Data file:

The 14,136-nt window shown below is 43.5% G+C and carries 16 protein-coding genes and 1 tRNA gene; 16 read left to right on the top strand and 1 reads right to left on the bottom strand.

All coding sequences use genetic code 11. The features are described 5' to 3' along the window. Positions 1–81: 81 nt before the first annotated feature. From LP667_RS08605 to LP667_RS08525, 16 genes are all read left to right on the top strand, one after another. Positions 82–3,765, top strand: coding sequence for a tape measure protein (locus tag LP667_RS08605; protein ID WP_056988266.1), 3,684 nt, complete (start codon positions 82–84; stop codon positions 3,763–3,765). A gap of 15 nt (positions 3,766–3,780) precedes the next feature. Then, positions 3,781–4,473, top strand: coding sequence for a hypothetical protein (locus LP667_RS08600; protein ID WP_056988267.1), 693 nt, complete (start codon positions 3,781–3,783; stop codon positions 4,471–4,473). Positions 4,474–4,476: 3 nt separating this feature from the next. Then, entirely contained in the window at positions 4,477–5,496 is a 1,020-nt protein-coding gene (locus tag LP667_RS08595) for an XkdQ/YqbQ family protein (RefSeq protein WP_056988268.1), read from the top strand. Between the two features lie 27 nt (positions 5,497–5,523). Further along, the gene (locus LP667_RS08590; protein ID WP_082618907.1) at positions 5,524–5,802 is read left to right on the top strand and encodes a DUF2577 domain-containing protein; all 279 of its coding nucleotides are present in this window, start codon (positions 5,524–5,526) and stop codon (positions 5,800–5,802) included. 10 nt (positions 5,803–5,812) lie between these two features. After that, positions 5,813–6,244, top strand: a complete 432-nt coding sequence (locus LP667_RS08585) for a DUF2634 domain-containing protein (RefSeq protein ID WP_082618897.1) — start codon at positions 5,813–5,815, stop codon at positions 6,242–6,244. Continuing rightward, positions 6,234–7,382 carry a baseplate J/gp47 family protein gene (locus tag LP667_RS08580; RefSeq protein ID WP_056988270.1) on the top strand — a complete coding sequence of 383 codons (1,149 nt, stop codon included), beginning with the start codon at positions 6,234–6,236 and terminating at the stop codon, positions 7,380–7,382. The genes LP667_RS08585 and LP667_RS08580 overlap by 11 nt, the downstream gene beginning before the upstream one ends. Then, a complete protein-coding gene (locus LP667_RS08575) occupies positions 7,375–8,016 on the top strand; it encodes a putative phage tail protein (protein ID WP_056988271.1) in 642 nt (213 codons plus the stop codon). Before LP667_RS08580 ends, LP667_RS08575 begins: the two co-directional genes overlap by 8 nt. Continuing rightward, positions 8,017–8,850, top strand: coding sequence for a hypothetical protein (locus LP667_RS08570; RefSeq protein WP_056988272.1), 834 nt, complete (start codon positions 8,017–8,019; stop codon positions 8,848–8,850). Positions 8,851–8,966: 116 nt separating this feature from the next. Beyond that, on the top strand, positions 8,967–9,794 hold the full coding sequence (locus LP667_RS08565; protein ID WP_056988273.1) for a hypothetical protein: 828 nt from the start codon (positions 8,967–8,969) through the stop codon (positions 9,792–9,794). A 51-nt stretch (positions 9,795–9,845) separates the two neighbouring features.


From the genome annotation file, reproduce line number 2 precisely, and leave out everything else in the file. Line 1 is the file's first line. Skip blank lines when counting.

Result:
All coding sequences use genetic code 11. The features are described 5' to 3' along the window. Positions 1–81: 81 nt before the first annotated feature. From LP667_RS08605 to LP667_RS08525, 16 genes are all read left to right on the top strand, one after another. Positions 82–3,765, top strand: coding sequence for a tape measure protein (locus tag LP667_RS08605; protein ID WP_056988266.1), 3,684 nt, complete (start codon positions 82–84; stop codon positions 3,763–3,765). A gap of 15 nt (positions 3,766–3,780) precedes the next feature. Then, positions 3,781–4,473, top strand: coding sequence for a hypothetical protein (locus LP667_RS08600; protein ID WP_056988267.1), 693 nt, complete (start codon positions 3,781–3,783; stop codon positions 4,471–4,473). Positions 4,474–4,476: 3 nt separating this feature from the next. Then, entirely contained in the window at positions 4,477–5,496 is a 1,020-nt protein-coding gene (locus tag LP667_RS08595) for an XkdQ/YqbQ family protein (RefSeq protein WP_056988268.1), read from the top strand. Between the two features lie 27 nt (positions 5,497–5,523). Further along, the gene (locus LP667_RS08590; protein ID WP_082618907.1) at positions 5,524–5,802 is read left to right on the top strand and encodes a DUF2577 domain-containing protein; all 279 of its coding nucleotides are present in this window, start codon (positions 5,524–5,526) and stop codon (positions 5,800–5,802) included. 10 nt (positions 5,803–5,812) lie between these two features. After that, positions 5,813–6,244, top strand: a complete 432-nt coding sequence (locus LP667_RS08585) for a DUF2634 domain-containing protein (RefSeq protein ID WP_082618897.1) — start codon at positions 5,813–5,815, stop codon at positions 6,242–6,244. Continuing rightward, positions 6,234–7,382 carry a baseplate J/gp47 family protein gene (locus tag LP667_RS08580; RefSeq protein ID WP_056988270.1) on the top strand — a complete coding sequence of 383 codons (1,149 nt, stop codon included), beginning with the start codon at positions 6,234–6,236 and terminating at the stop codon, positions 7,380–7,382. The genes LP667_RS08585 and LP667_RS08580 overlap by 11 nt, the downstream gene beginning before the upstream one ends. Then, a complete protein-coding gene (locus LP667_RS08575) occupies positions 7,375–8,016 on the top strand; it encodes a putative phage tail protein (protein ID WP_056988271.1) in 642 nt (213 codons plus the stop codon). Before LP667_RS08580 ends, LP667_RS08575 begins: the two co-directional genes overlap by 8 nt. Continuing rightward, positions 8,017–8,850, top strand: coding sequence for a hypothetical protein (locus LP667_RS08570; RefSeq protein WP_056988272.1), 834 nt, complete (start codon positions 8,017–8,019; stop codon positions 8,848–8,850). Positions 8,851–8,966: 116 nt separating this feature from the next. Beyond that, on the top strand, positions 8,967–9,794 hold the full coding sequence (locus LP667_RS08565; protein ID WP_056988273.1) for a hypothetical protein: 828 nt from the start codon (positions 8,967–8,969) through the stop codon (positions 9,792–9,794). A 51-nt stretch (positions 9,795–9,845) separates the two neighbouring features.